Recently, Flex Logix announced that co-founder Cheng Wang received three patents for his streamlined embedded FPGA (eFPGA) designs. Wang’s eFPGAs designs in new process nodes take less time to manufacture—approximately six months—and sport a density similar to traditional FPGA chips.
According to a press release from Flex Logix, the first patent (US Patent 9,817,933) was issued to Wang and Flex Logix co-founder Dejan Markovic for the five FPGA interconnect designs they invented at UCLA. They featured this interconnect in a paper that received the 2014 International Solid-State Circuits Conference’s Outstanding Paper Award. The second and third patents, (US Patents 9,503,092 and 9,793,898), were issued to Wang for his and Flex Logix’s development of the EFLX® eFPGA.
Graph describing the make-up of the patented designs. Image courtesy of Flex Logix
The History of FPGAs and Patents
What do these patents mean for Flex Logix’s long-term development plans? A Berkeley study entitled “Analysis of Xilinx’s Patent Strategies” digs into two central patents in Xilinx’s, repertoire of 33 unique patents. According to the study, “In sum, these two patents cover both a configurable logic element and an efficient means of interconnecting an array of these devices.”
When managing their patents in the 90s, it appears that Xilinx aimed to discourage those who wanted to enter the realm of FPGA development and diminish competition as much as possible. But after years of patent management, Xilinx reached a bit of a mixed result. According to the Berkeley study, lawsuits between Xilinx and competing company Altera “reduce[d] competition by raising the barriers to entry” and slowed technological advances.
Moving Forward with Flex Logix's Patents
While Flex Logix’s own patent management plans have yet to be seen, the company is currently promoting their specialized eFPGA specs online, aiming to draw buyers in with a design that is “twice as area-efficient as traditional FPGA mesh interconnect”.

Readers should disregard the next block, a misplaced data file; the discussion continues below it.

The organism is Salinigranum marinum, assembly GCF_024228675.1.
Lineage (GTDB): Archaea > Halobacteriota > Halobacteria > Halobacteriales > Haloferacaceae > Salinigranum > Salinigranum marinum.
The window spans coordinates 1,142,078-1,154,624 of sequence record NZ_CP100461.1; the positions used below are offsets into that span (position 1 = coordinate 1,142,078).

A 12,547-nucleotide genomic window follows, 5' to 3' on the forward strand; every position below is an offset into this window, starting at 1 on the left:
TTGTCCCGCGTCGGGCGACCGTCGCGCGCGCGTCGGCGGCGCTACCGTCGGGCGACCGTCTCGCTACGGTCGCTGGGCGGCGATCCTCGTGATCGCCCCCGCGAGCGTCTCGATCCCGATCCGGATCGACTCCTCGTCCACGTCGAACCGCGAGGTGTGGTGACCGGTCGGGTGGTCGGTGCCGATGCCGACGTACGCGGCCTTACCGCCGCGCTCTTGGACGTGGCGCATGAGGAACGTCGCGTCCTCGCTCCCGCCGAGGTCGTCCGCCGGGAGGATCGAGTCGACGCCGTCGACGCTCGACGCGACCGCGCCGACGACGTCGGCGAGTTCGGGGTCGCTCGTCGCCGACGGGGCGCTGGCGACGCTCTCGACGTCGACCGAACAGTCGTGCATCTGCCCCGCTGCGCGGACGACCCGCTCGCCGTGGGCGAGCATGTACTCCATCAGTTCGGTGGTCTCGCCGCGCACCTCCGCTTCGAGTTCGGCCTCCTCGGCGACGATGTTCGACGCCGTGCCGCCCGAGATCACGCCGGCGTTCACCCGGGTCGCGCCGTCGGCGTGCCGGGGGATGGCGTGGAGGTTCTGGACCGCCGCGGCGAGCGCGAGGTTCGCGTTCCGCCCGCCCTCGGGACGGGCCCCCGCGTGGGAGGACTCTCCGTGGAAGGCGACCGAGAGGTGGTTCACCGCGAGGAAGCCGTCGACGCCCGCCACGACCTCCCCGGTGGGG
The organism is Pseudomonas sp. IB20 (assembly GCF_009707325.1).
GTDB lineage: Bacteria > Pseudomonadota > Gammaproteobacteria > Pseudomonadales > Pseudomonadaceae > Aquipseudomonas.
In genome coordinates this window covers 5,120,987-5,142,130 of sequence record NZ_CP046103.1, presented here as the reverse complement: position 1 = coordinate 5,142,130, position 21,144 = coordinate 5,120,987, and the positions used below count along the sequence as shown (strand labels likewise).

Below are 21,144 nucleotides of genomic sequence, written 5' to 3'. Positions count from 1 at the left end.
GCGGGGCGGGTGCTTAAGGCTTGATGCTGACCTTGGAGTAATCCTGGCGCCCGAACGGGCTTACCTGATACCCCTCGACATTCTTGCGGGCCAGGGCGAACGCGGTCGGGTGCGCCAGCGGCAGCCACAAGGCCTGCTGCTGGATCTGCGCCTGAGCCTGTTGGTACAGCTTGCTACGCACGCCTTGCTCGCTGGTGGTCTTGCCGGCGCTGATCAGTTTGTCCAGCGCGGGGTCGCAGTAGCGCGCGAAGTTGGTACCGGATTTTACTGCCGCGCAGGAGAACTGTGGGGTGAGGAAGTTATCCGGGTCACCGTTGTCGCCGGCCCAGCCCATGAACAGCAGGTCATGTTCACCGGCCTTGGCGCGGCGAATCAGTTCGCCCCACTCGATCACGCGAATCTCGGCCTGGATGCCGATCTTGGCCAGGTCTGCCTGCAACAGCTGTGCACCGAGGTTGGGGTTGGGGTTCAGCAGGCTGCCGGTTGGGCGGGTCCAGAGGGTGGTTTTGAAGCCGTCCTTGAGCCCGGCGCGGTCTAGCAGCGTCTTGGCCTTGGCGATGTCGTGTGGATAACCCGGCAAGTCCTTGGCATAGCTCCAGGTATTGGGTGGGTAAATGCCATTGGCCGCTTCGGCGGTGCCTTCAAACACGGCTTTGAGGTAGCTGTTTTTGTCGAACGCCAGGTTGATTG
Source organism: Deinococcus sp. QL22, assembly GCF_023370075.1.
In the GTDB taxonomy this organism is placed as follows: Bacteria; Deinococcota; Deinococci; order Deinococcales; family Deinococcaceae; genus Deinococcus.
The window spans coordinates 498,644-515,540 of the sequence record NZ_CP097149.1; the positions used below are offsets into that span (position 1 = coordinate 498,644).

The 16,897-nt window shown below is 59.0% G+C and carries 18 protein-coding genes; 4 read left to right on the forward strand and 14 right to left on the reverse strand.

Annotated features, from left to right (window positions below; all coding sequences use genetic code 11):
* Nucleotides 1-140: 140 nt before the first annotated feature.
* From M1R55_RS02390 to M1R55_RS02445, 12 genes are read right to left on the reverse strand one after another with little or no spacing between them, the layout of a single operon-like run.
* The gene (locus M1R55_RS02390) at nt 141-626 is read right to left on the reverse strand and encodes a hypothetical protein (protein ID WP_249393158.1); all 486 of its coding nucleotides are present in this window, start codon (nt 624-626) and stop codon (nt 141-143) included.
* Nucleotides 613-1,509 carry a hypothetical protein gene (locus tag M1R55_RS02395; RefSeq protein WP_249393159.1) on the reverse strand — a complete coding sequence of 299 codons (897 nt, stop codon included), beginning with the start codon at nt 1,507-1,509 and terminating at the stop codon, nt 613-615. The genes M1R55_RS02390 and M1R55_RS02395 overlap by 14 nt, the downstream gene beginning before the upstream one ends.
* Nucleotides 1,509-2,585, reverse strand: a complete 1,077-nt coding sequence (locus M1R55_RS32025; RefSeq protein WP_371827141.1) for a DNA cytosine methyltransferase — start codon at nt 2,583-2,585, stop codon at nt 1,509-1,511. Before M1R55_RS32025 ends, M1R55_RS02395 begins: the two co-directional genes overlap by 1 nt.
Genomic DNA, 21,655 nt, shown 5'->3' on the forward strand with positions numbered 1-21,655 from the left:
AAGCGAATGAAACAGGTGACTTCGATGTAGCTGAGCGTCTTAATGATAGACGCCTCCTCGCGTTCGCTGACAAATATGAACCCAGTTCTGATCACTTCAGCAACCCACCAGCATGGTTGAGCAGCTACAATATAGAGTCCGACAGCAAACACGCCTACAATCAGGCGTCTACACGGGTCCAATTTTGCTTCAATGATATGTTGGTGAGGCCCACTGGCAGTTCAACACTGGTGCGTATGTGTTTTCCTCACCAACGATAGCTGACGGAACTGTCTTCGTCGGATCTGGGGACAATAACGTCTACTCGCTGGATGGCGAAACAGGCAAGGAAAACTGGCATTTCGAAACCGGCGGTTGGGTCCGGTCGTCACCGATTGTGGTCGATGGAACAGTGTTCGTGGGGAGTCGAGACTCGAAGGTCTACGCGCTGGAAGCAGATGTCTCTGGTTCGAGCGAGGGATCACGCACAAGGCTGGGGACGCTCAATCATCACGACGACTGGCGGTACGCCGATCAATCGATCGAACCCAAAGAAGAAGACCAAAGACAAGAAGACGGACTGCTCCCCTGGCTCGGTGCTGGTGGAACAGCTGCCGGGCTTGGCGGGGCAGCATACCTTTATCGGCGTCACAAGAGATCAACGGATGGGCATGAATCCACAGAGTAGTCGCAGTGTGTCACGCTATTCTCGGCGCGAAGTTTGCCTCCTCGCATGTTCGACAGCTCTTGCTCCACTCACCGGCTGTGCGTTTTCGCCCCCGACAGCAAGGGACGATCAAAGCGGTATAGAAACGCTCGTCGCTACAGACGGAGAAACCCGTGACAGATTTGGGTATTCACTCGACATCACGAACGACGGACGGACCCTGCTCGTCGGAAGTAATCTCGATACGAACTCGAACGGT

Diagram differentiating between traditional FPGAs and eFPGAs. Image courtesy of Flex Logix.
As of right now, these interconnect designs are critical to Flex Logix’s eFPGA approach, but other competitors are sticking with their traditional mesh approach. “If they switch to our designs," Tate told AAC, "it would be a huge investment, but I don’t see them doing that anytime soon." According to Tate, the other players in the FPGA industry, namely Xilinx and Altera, have too much money already invested in their own designs to switch to “a totally different way to do FPGA interconnect.”
“We think we have the better mousetrap,” Tate says, “but only time will tell.” And if other FPGA companies do decide to switch over to Flex Logix’s interconnect designs, their patents will be set in place.
“There might be a third way to do this, and that’s the great thing about the industry,” Tate says. But for now, Flex Logix is betting on their “mousetrap.”
A Constant Redesign of Interconnect
Flex Logix’s eFPGA designs tout this new interconnect design. “One FPGA company executive once said they don’t really sell programmable logic; they sell programmable interconnect,” writes Geoff Tate, Flex Logix’s CEO and founder, in an article for SemiEngineering.com. Because most FPGA designs contain up to 80 percent traditional mesh fabric, which transmits signals throughout the FPGA’s logic blocks, these designs must scale with more and more interconnect as the project grows in size and complication. These designs were recently added to SiFive’s DesignShare initiative, a collaboration between companies to assist emerging semiconductor and custom-silicon companies through low- or no-cost IP sharing.
Wang approached Tate at UCLA with a new way to design FPGA interconnect. This process “could cut the FPGA fabric size almost in half,” resulting in more compact designs that use fewer metal layers. This makes it easier for designers to match eFPGAs to their projects, as the chips are compatible with nearly all types of metal stacks. “If we used a large number of metal layers, like FPGA chip companies,” Tate writes, “customers would have to adopt our metal stack OR we’d have to re-route designs, taking time and doing surgery on the GDS.”
This article was updated on 12/19/2017.